Over the past couple of months, senators have introduced bills that would target Big Tech companies’ power to squash competitors and rig lucrative digital ad markets. In June, members of the House Judiciary Committee introduced—and narrowly passed out of committee—a package of six antitrust bills addressing the market power of Amazon, Apple, Facebook and Google, including measures to bar the platforms from favoring their own products. With influential tech industry lobbying groups mobilized in a “full court press” against the package, the most contentious of the measures, the Ending Platform Monopolies Act, passed the committee by a vote of 21 to 20, with several committee members ducking the ultimate vote. Last week, the chair and ranking member of the House Judiciary subcommittee that oversees antitrust laws met with Haugen as they continue to work on legislation focused on Big Tech’s market share ahead of a potential full House vote.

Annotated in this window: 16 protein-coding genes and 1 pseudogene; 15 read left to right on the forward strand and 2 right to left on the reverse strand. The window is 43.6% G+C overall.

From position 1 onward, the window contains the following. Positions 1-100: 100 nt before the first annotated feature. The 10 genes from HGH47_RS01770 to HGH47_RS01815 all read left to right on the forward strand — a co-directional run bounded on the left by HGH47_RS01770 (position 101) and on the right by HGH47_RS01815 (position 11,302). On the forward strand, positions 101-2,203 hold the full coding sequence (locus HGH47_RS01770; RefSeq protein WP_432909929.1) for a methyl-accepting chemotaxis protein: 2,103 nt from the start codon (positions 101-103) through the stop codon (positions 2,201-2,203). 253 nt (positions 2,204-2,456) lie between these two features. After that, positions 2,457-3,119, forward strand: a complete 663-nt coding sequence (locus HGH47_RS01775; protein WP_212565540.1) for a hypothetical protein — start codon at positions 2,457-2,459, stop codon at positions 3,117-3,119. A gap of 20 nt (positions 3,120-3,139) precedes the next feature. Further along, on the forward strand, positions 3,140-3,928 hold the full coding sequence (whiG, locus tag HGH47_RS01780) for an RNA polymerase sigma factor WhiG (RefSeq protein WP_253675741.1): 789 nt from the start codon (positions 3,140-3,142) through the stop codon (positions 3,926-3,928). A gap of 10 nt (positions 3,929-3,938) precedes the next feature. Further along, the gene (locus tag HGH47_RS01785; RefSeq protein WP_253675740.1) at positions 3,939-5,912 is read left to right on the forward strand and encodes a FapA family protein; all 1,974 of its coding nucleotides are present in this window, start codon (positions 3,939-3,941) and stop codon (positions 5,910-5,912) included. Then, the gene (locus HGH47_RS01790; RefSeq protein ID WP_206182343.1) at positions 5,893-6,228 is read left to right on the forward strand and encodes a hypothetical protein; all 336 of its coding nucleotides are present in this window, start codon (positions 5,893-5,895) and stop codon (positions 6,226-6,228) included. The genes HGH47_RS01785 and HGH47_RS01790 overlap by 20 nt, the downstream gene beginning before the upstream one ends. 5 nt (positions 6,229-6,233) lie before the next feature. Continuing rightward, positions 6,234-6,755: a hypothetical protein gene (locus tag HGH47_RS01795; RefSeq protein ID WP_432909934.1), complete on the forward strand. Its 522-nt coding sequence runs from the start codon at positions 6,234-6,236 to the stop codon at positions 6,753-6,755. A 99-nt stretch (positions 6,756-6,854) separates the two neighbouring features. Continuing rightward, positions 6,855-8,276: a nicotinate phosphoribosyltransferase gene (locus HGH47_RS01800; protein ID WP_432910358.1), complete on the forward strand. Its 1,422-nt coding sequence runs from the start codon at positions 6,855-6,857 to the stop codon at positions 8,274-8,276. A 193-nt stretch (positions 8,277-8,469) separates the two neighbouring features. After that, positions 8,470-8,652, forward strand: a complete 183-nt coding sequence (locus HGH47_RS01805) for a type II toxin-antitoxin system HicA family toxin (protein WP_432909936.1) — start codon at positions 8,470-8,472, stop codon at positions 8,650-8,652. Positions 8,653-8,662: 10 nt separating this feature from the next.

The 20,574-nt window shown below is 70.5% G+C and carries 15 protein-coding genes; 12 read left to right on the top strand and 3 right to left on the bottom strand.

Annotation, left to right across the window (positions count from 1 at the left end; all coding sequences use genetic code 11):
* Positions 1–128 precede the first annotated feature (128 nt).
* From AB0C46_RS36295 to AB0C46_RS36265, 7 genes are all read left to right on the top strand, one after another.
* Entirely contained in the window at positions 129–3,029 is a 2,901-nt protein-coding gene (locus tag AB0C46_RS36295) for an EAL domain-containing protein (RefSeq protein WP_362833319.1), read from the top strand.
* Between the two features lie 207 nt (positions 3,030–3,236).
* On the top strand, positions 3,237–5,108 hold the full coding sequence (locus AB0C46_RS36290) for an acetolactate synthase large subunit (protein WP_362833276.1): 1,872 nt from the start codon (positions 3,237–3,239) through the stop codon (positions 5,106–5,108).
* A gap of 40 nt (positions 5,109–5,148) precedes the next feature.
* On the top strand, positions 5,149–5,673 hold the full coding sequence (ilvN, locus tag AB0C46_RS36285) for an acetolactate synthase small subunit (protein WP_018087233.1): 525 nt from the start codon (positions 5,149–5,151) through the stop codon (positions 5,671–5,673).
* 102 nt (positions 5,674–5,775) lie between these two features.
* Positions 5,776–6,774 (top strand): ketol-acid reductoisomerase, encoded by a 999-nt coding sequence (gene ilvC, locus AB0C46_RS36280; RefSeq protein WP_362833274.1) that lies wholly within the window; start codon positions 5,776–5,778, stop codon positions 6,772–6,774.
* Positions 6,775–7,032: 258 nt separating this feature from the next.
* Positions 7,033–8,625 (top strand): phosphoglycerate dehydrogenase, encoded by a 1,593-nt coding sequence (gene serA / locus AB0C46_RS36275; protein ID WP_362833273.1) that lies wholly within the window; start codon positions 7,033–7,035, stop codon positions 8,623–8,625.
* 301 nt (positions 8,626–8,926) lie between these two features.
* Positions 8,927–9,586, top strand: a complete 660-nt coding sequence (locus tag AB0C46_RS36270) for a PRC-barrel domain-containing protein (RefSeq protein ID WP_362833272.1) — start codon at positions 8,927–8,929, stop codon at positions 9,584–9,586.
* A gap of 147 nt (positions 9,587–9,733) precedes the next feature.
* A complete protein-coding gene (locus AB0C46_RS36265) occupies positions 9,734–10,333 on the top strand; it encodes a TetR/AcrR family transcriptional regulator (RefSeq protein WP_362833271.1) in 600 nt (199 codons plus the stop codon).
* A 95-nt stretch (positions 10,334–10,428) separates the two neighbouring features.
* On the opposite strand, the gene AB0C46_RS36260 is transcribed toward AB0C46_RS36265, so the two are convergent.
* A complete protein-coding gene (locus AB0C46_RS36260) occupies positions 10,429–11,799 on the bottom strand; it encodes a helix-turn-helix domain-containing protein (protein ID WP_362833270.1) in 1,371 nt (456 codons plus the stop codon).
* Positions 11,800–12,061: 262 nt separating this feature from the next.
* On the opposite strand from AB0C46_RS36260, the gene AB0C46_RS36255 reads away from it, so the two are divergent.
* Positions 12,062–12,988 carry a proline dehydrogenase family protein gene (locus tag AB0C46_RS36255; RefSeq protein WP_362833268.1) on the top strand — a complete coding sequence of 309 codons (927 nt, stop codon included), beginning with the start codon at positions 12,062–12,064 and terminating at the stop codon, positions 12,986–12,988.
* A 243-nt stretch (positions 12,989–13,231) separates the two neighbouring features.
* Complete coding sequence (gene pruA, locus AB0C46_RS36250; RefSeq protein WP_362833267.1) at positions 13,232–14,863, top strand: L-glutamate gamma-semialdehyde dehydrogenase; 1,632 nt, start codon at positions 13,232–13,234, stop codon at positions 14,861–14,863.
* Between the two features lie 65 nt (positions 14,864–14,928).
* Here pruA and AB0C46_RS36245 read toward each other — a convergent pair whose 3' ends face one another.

On Oct. 14, Sens. Amy Klobuchar (D-Minn.), chair of the Senate Judiciary Subcommittee on Competition Policy, Antitrust, and Consumer Rights, and Chuck Grassley (R-Iowa), the ranking Republican on the Senate Judiciary Committee, unveiled the American Innovation and Choice Online Act, a companion to the House’s antitrust package that would bar practices that reformers say are anticompetitive. The Senate version has 11 co-sponsors as of this writing. 

In August, Democratic Sen. Richard Blumenthal of Connecticut introduced the bipartisan Open App Markets Act, also referred to the Judiciary Committee, which would ban companies like Apple and Google from privileging their own offerings in their app stores while also providing a legal avenue for third-party app stores, among other changes. In the previous Congress, the bipartisan ACCESS Act similarly aimed to foster competition by requiring the largest tech companies to make user data portable and social media services interoperable.